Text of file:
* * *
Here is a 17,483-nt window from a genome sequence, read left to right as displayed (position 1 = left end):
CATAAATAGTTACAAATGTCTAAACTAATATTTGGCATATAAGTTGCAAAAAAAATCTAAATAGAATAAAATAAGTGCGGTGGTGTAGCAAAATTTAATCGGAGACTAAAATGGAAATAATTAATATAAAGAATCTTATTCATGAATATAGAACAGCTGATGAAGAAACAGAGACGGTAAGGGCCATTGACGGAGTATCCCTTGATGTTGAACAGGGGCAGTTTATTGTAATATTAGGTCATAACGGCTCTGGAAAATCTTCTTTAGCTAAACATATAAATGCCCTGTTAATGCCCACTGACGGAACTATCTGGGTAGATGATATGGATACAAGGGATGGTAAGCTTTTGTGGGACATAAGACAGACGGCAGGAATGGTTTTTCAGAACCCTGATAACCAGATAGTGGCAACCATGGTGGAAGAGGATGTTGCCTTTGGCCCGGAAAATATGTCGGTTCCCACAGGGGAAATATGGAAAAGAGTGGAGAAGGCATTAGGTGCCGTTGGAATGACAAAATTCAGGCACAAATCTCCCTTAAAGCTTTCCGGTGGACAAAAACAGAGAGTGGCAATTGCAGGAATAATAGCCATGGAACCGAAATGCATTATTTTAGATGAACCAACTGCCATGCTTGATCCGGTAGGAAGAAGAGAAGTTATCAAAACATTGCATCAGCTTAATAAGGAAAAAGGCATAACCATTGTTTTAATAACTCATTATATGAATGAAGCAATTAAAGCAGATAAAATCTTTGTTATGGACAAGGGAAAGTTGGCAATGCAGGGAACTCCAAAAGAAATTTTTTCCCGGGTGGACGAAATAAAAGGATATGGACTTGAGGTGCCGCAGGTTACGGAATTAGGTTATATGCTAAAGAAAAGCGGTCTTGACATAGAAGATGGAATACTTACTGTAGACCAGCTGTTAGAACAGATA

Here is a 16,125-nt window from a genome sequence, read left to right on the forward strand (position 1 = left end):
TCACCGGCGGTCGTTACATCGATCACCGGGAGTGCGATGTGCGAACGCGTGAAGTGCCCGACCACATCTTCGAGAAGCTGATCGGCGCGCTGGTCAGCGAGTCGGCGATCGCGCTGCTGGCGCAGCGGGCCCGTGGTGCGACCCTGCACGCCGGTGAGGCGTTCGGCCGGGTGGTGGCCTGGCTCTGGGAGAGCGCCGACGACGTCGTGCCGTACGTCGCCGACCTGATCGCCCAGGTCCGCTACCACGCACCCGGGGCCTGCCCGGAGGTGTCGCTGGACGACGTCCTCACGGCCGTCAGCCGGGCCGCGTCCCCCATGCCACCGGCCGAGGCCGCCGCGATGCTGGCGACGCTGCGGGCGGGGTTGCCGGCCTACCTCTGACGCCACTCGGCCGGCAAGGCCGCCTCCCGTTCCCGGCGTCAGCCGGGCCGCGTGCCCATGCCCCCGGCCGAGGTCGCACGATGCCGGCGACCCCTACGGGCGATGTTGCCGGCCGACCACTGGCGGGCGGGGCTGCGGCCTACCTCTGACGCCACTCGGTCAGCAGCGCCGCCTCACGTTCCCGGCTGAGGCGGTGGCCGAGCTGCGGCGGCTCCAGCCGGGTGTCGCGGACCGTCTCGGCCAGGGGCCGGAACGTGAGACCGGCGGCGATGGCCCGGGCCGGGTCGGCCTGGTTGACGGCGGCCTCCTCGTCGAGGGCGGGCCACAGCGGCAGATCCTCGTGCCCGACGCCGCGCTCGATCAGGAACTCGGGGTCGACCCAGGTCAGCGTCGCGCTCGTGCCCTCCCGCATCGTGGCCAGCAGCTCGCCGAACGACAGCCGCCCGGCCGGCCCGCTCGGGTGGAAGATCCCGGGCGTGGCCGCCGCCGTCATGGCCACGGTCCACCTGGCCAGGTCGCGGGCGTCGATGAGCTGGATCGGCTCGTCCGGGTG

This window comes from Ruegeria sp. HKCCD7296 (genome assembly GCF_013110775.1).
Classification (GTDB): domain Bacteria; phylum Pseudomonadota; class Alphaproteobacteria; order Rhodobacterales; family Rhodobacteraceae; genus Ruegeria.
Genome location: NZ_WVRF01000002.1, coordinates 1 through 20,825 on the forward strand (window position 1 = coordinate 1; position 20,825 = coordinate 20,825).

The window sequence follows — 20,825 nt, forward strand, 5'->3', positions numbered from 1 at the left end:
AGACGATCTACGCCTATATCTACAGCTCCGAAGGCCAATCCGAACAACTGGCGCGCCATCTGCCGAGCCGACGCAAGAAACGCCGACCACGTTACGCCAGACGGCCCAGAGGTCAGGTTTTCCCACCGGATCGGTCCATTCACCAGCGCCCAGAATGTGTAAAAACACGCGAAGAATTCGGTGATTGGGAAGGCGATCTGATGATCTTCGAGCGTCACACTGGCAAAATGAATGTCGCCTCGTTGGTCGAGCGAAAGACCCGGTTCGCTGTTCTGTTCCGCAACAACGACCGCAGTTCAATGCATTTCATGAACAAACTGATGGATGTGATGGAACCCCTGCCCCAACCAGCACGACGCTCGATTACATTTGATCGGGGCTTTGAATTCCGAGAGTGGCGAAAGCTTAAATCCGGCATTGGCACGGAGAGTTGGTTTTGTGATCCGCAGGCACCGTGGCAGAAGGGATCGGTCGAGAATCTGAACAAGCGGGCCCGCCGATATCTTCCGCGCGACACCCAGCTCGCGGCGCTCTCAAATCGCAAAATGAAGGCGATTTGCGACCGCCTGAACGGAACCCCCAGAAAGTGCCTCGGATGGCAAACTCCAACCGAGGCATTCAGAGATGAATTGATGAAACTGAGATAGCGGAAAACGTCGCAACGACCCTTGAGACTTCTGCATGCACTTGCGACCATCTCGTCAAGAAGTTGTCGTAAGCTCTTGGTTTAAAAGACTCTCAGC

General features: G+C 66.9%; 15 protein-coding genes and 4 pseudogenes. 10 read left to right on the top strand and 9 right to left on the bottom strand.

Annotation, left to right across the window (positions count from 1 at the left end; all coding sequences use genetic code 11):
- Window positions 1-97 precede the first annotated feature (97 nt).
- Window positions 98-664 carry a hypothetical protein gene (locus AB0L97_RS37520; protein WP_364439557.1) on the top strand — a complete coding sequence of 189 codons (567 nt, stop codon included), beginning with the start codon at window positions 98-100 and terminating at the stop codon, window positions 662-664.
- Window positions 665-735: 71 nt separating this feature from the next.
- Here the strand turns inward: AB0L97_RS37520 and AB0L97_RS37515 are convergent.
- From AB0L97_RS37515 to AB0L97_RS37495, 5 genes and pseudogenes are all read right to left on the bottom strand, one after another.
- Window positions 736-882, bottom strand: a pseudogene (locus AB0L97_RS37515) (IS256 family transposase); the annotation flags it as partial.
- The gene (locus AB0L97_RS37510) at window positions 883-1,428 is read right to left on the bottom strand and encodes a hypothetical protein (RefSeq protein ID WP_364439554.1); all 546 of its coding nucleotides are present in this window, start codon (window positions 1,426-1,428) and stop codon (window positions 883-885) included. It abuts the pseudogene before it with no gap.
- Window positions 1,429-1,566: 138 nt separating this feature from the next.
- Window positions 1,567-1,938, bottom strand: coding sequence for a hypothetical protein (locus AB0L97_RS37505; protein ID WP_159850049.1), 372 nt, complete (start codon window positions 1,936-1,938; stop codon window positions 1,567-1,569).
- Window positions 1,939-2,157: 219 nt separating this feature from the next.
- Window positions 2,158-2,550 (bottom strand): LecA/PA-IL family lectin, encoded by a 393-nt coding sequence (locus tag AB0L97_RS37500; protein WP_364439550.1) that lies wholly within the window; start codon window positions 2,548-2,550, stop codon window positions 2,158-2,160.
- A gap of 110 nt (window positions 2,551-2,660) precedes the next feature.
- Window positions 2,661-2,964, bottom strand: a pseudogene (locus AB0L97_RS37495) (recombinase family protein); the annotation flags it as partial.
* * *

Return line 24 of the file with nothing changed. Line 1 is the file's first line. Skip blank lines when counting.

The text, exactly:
- Window positions 2,661-2,964, bottom strand: a pseudogene (locus AB0L97_RS37495) (recombinase family protein); the annotation flags it as partial.